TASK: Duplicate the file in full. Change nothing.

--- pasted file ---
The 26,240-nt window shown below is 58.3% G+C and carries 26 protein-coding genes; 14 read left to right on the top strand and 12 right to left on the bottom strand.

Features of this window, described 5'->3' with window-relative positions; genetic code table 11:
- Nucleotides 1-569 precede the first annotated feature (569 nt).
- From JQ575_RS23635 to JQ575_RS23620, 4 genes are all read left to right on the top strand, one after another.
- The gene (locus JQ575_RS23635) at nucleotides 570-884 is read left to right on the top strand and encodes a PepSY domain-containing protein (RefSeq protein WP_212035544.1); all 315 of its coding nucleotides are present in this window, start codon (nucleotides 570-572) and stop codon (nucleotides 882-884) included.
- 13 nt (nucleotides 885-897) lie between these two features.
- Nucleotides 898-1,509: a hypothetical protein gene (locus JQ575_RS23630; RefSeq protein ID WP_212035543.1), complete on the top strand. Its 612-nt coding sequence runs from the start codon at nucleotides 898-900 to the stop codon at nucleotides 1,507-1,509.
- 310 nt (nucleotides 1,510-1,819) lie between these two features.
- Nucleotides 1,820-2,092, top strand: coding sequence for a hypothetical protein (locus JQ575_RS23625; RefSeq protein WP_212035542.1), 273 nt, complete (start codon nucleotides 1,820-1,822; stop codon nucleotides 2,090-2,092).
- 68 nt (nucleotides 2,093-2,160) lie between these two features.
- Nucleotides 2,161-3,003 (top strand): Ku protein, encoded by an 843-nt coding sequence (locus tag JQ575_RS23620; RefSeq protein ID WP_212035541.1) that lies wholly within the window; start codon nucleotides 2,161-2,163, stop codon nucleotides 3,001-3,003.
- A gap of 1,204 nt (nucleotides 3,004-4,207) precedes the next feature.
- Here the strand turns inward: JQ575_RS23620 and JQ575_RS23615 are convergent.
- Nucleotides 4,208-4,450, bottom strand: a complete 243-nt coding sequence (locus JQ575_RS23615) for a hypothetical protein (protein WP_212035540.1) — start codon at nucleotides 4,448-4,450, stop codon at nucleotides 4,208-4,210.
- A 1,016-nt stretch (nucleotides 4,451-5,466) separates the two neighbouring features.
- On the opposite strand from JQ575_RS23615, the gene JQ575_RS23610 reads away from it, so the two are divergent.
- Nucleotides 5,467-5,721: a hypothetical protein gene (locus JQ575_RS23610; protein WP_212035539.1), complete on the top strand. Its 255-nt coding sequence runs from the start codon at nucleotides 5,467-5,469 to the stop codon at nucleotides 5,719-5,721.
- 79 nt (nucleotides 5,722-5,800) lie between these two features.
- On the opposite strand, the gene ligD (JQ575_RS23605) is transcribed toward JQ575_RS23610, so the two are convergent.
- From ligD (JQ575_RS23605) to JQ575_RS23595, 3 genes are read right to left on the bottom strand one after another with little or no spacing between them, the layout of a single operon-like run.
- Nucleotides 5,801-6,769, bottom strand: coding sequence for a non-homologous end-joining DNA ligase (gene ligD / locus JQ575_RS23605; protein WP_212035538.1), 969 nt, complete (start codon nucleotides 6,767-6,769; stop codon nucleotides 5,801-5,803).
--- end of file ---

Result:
The 26,240-nt window shown below is 58.3% G+C and carries 26 protein-coding genes; 14 read left to right on the top strand and 12 right to left on the bottom strand.

Features of this window, described 5'->3' with window-relative positions; genetic code table 11:
- Nucleotides 1-569 precede the first annotated feature (569 nt).
- From JQ575_RS23635 to JQ575_RS23620, 4 genes are all read left to right on the top strand, one after another.
- The gene (locus JQ575_RS23635) at nucleotides 570-884 is read left to right on the top strand and encodes a PepSY domain-containing protein (RefSeq protein WP_212035544.1); all 315 of its coding nucleotides are present in this window, start codon (nucleotides 570-572) and stop codon (nucleotides 882-884) included.
- 13 nt (nucleotides 885-897) lie between these two features.
- Nucleotides 898-1,509: a hypothetical protein gene (locus JQ575_RS23630; RefSeq protein ID WP_212035543.1), complete on the top strand. Its 612-nt coding sequence runs from the start codon at nucleotides 898-900 to the stop codon at nucleotides 1,507-1,509.
- 310 nt (nucleotides 1,510-1,819) lie between these two features.
- Nucleotides 1,820-2,092, top strand: coding sequence for a hypothetical protein (locus JQ575_RS23625; RefSeq protein WP_212035542.1), 273 nt, complete (start codon nucleotides 1,820-1,822; stop codon nucleotides 2,090-2,092).
- 68 nt (nucleotides 2,093-2,160) lie between these two features.
- Nucleotides 2,161-3,003 (top strand): Ku protein, encoded by an 843-nt coding sequence (locus tag JQ575_RS23620; RefSeq protein ID WP_212035541.1) that lies wholly within the window; start codon nucleotides 2,161-2,163, stop codon nucleotides 3,001-3,003.
- A gap of 1,204 nt (nucleotides 3,004-4,207) precedes the next feature.
- Here the strand turns inward: JQ575_RS23620 and JQ575_RS23615 are convergent.
- Nucleotides 4,208-4,450, bottom strand: a complete 243-nt coding sequence (locus JQ575_RS23615) for a hypothetical protein (protein WP_212035540.1) — start codon at nucleotides 4,448-4,450, stop codon at nucleotides 4,208-4,210.
- A 1,016-nt stretch (nucleotides 4,451-5,466) separates the two neighbouring features.
- On the opposite strand from JQ575_RS23615, the gene JQ575_RS23610 reads away from it, so the two are divergent.
- Nucleotides 5,467-5,721: a hypothetical protein gene (locus JQ575_RS23610; protein WP_212035539.1), complete on the top strand. Its 255-nt coding sequence runs from the start codon at nucleotides 5,467-5,469 to the stop codon at nucleotides 5,719-5,721.
- 79 nt (nucleotides 5,722-5,800) lie between these two features.
- On the opposite strand, the gene ligD (JQ575_RS23605) is transcribed toward JQ575_RS23610, so the two are convergent.
- From ligD (JQ575_RS23605) to JQ575_RS23595, 3 genes are read right to left on the bottom strand one after another with little or no spacing between them, the layout of a single operon-like run.
- Nucleotides 5,801-6,769, bottom strand: coding sequence for a non-homologous end-joining DNA ligase (gene ligD / locus JQ575_RS23605; protein WP_212035538.1), 969 nt, complete (start codon nucleotides 6,767-6,769; stop codon nucleotides 5,801-5,803).